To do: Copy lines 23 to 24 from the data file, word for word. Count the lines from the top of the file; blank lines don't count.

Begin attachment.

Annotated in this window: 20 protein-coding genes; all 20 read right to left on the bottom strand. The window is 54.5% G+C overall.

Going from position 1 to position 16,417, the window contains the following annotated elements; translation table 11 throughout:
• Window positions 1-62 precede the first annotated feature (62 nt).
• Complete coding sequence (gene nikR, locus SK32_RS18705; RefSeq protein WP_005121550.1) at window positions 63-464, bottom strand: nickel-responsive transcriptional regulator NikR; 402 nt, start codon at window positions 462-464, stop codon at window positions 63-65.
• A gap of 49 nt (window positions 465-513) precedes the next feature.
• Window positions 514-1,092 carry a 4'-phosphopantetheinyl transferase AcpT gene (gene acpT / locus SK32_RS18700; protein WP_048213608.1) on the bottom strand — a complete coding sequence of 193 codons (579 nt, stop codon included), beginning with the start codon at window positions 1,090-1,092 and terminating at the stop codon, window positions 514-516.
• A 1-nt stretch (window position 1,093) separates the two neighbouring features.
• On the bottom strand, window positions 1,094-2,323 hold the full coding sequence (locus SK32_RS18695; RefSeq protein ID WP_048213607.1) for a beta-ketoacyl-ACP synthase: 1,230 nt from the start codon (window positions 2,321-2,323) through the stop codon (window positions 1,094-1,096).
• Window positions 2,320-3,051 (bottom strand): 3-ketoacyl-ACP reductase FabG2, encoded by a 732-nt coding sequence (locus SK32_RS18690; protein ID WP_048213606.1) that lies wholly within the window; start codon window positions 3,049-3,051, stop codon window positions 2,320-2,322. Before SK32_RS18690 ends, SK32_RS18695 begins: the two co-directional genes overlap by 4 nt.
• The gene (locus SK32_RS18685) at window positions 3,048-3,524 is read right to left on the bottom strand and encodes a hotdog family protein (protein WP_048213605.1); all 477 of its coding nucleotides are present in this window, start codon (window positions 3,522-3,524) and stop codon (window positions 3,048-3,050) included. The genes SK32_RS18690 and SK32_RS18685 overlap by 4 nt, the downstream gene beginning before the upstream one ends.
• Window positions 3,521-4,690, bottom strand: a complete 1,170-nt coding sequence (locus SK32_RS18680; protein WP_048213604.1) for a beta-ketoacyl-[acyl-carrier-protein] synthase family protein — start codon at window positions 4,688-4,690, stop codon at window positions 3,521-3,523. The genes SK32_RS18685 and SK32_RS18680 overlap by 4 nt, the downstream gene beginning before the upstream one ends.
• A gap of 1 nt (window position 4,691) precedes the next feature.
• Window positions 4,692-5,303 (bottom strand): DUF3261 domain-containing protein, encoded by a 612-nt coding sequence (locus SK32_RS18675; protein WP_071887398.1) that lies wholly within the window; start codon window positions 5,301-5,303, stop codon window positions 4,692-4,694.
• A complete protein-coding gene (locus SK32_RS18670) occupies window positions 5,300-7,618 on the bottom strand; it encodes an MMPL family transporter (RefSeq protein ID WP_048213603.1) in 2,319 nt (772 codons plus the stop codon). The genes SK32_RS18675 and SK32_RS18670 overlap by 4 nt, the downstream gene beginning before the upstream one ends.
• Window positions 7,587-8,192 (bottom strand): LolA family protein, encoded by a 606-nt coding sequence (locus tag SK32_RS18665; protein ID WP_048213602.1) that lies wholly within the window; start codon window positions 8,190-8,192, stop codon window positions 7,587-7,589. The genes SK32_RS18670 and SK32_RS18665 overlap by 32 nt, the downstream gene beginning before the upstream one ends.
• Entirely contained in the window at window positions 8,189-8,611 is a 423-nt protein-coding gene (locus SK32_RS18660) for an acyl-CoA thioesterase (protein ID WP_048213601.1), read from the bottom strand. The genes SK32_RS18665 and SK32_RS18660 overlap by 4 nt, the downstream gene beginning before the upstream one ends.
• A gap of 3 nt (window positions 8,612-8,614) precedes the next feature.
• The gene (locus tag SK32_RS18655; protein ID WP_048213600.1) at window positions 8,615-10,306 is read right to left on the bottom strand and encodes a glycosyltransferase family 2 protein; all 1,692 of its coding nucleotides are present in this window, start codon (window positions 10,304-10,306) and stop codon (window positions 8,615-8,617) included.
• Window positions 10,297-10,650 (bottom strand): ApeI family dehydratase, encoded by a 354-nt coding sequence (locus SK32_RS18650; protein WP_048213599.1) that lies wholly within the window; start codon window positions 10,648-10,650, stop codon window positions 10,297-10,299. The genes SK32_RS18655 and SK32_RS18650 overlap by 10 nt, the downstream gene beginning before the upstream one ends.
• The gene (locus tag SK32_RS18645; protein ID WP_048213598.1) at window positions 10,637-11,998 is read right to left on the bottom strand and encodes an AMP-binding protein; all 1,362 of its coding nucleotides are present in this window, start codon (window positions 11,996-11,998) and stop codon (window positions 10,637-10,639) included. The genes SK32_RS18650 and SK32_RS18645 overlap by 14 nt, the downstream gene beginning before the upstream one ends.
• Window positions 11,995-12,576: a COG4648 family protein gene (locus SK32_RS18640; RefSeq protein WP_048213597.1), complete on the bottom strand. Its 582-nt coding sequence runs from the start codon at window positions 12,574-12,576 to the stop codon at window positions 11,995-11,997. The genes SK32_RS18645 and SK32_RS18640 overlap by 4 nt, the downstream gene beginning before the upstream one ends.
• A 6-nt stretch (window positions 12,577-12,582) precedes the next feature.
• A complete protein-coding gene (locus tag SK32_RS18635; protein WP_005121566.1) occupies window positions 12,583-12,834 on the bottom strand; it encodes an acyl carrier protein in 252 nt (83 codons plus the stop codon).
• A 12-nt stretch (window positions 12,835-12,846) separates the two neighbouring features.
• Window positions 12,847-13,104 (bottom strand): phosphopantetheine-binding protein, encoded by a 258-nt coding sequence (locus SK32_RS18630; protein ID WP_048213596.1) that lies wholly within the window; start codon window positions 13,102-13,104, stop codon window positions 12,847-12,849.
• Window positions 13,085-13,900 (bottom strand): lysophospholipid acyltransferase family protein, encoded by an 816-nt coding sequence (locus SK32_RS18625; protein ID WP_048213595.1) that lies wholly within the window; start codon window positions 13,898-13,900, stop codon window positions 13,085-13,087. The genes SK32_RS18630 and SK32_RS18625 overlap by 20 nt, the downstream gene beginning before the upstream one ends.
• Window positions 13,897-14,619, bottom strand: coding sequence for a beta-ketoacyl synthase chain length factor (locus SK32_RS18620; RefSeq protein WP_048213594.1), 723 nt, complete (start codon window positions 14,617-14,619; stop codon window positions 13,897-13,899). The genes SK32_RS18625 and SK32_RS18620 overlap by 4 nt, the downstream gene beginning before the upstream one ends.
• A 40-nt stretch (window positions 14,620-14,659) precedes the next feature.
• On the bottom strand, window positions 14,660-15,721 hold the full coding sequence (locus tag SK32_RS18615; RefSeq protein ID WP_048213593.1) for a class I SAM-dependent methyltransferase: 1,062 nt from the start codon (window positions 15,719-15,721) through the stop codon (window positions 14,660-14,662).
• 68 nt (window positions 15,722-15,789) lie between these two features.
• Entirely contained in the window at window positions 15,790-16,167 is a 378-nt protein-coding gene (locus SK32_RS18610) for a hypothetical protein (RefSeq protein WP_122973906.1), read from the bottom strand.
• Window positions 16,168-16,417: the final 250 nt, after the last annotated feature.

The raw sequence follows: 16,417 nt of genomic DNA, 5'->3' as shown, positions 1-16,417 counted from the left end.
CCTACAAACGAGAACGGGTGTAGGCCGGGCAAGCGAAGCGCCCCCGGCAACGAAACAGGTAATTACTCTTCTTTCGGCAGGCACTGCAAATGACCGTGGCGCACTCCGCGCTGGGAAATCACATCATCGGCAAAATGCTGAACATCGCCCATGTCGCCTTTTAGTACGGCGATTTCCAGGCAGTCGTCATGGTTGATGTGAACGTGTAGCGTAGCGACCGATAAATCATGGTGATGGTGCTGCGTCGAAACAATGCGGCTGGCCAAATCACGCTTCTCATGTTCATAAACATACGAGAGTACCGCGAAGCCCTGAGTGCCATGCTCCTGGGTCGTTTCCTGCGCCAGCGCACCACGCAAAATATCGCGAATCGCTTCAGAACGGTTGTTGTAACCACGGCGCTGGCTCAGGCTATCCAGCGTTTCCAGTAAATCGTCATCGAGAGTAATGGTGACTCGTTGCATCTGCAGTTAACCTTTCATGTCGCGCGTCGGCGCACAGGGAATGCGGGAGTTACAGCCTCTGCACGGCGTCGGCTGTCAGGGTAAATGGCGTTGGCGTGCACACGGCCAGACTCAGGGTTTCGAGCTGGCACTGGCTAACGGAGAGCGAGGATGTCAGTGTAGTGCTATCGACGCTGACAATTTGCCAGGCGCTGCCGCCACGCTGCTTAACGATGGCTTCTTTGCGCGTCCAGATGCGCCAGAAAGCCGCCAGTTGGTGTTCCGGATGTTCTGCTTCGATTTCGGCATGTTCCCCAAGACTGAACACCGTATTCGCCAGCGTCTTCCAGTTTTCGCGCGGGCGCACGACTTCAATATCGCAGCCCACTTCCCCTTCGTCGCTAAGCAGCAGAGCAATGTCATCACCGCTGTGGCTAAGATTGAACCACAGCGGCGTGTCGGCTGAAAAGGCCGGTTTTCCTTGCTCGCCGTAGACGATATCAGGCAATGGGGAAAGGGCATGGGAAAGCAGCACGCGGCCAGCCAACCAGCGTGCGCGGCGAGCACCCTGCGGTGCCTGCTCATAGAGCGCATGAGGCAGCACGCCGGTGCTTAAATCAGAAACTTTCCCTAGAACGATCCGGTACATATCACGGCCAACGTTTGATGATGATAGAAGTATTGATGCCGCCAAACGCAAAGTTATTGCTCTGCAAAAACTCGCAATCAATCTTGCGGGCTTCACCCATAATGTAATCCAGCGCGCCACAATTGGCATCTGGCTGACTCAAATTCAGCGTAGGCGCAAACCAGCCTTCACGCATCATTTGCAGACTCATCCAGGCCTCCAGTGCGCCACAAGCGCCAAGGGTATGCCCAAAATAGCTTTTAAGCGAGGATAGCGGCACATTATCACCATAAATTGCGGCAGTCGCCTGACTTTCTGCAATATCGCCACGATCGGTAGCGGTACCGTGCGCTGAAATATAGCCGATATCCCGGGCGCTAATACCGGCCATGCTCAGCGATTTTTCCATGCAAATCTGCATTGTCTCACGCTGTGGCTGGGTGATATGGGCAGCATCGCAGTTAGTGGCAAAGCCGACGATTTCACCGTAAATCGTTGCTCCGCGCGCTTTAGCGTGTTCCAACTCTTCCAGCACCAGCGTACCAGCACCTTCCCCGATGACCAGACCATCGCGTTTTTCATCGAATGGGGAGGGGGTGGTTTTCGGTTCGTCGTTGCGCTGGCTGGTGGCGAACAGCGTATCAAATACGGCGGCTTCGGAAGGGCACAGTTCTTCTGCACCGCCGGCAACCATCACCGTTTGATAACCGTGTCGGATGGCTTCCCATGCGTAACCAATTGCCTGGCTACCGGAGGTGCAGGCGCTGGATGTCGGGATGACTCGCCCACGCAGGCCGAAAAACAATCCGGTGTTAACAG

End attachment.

• A complete protein-coding gene (locus tag SK32_RS18635; protein WP_005121566.1) occupies window positions 12,583-12,834 on the bottom strand; it encodes an acyl carrier protein in 252 nt (83 codons plus the stop codon).
• A 12-nt stretch (window positions 12,835-12,846) separates the two neighbouring features.